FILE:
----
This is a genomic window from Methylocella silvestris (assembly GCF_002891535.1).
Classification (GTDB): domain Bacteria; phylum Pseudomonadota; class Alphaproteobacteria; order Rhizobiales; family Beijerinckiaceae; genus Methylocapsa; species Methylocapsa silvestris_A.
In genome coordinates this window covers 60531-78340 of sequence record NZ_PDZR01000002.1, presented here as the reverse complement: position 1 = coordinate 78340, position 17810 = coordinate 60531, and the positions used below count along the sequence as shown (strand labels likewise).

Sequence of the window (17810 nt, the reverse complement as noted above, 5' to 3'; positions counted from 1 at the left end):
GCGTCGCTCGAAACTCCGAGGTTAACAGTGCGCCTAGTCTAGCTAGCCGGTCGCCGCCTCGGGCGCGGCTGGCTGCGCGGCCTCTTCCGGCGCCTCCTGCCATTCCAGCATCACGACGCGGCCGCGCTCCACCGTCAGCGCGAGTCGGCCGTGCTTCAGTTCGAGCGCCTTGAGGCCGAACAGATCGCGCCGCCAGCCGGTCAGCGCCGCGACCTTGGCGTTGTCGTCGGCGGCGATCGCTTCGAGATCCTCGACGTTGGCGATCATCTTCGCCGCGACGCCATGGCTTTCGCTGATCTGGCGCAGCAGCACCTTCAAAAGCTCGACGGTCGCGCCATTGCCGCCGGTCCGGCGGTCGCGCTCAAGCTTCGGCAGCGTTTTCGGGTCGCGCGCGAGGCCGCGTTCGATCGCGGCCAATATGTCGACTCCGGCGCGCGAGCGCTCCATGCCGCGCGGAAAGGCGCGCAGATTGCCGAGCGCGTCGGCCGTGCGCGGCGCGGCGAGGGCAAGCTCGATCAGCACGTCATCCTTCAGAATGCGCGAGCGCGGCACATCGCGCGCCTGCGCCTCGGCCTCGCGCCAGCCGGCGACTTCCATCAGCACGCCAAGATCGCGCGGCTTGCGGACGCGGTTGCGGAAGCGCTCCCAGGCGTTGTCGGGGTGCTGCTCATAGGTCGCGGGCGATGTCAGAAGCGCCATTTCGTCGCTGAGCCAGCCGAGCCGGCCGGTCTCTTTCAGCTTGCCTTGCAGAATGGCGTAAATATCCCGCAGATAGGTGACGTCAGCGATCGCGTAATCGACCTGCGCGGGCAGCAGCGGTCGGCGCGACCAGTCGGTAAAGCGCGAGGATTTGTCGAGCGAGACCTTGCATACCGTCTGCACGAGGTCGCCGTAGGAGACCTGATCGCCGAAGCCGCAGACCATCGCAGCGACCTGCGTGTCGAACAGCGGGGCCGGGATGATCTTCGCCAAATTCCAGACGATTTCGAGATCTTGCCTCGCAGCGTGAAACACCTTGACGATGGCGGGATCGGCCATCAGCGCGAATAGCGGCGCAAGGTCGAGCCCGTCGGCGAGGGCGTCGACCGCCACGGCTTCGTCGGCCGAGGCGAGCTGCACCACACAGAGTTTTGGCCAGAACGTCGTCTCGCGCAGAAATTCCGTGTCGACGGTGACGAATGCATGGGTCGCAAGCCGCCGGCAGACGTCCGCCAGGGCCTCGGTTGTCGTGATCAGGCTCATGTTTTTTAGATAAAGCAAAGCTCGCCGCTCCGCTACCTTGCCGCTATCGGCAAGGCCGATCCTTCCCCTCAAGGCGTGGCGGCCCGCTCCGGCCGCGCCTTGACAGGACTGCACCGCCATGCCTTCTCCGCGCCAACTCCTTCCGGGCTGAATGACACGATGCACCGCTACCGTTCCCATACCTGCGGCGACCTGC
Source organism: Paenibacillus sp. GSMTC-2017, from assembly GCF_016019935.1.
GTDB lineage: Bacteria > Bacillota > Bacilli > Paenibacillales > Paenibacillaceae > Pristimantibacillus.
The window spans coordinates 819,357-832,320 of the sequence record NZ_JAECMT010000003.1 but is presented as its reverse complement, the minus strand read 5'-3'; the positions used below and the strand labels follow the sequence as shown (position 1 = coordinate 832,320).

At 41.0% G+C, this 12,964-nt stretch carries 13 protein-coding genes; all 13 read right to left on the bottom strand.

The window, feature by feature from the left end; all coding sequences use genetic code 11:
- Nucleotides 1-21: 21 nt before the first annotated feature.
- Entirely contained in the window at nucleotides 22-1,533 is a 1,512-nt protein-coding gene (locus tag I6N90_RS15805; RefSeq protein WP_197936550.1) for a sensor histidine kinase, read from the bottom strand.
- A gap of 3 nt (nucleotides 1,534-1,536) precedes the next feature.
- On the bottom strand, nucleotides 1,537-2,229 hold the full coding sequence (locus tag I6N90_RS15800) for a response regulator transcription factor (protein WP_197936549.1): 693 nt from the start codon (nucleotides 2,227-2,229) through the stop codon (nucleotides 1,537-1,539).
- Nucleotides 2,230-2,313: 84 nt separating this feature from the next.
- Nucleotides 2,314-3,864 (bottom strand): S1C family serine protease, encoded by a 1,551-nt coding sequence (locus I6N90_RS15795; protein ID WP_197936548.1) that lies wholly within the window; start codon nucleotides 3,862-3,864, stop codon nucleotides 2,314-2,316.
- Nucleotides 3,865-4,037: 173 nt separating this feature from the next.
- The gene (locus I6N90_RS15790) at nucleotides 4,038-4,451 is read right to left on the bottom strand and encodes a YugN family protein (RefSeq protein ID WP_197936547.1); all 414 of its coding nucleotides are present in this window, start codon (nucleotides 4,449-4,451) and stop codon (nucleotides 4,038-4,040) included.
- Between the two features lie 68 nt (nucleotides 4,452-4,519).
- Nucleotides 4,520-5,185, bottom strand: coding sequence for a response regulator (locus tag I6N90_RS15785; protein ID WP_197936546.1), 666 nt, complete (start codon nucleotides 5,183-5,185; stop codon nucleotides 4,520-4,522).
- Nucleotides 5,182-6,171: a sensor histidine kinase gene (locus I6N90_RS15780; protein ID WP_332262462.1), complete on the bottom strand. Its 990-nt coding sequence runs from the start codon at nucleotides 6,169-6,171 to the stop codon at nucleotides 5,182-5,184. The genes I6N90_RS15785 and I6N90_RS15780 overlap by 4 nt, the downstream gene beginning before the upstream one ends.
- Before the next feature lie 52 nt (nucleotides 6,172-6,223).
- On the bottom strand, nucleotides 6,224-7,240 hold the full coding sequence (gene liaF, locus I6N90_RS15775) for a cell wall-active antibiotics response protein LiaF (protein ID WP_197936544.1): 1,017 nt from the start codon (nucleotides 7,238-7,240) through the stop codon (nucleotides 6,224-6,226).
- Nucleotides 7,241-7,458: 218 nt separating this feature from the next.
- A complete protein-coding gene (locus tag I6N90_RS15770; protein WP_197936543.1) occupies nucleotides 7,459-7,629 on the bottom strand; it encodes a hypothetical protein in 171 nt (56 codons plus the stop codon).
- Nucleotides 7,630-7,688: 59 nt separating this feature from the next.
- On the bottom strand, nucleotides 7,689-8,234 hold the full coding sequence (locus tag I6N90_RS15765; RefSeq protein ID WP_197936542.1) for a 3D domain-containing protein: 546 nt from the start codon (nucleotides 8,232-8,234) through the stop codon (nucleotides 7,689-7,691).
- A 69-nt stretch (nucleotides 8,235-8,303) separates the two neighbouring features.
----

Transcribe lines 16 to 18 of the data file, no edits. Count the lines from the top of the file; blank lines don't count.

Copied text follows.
- Nucleotides 2,314-3,864 (bottom strand): S1C family serine protease, encoded by a 1,551-nt coding sequence (locus I6N90_RS15795; protein ID WP_197936548.1) that lies wholly within the window; start codon nucleotides 3,862-3,864, stop codon nucleotides 2,314-2,316.
- Nucleotides 3,865-4,037: 173 nt separating this feature from the next.
- The gene (locus I6N90_RS15790) at nucleotides 4,038-4,451 is read right to left on the bottom strand and encodes a YugN family protein (RefSeq protein ID WP_197936547.1); all 414 of its coding nucleotides are present in this window, start codon (nucleotides 4,449-4,451) and stop codon (nucleotides 4,038-4,040) included.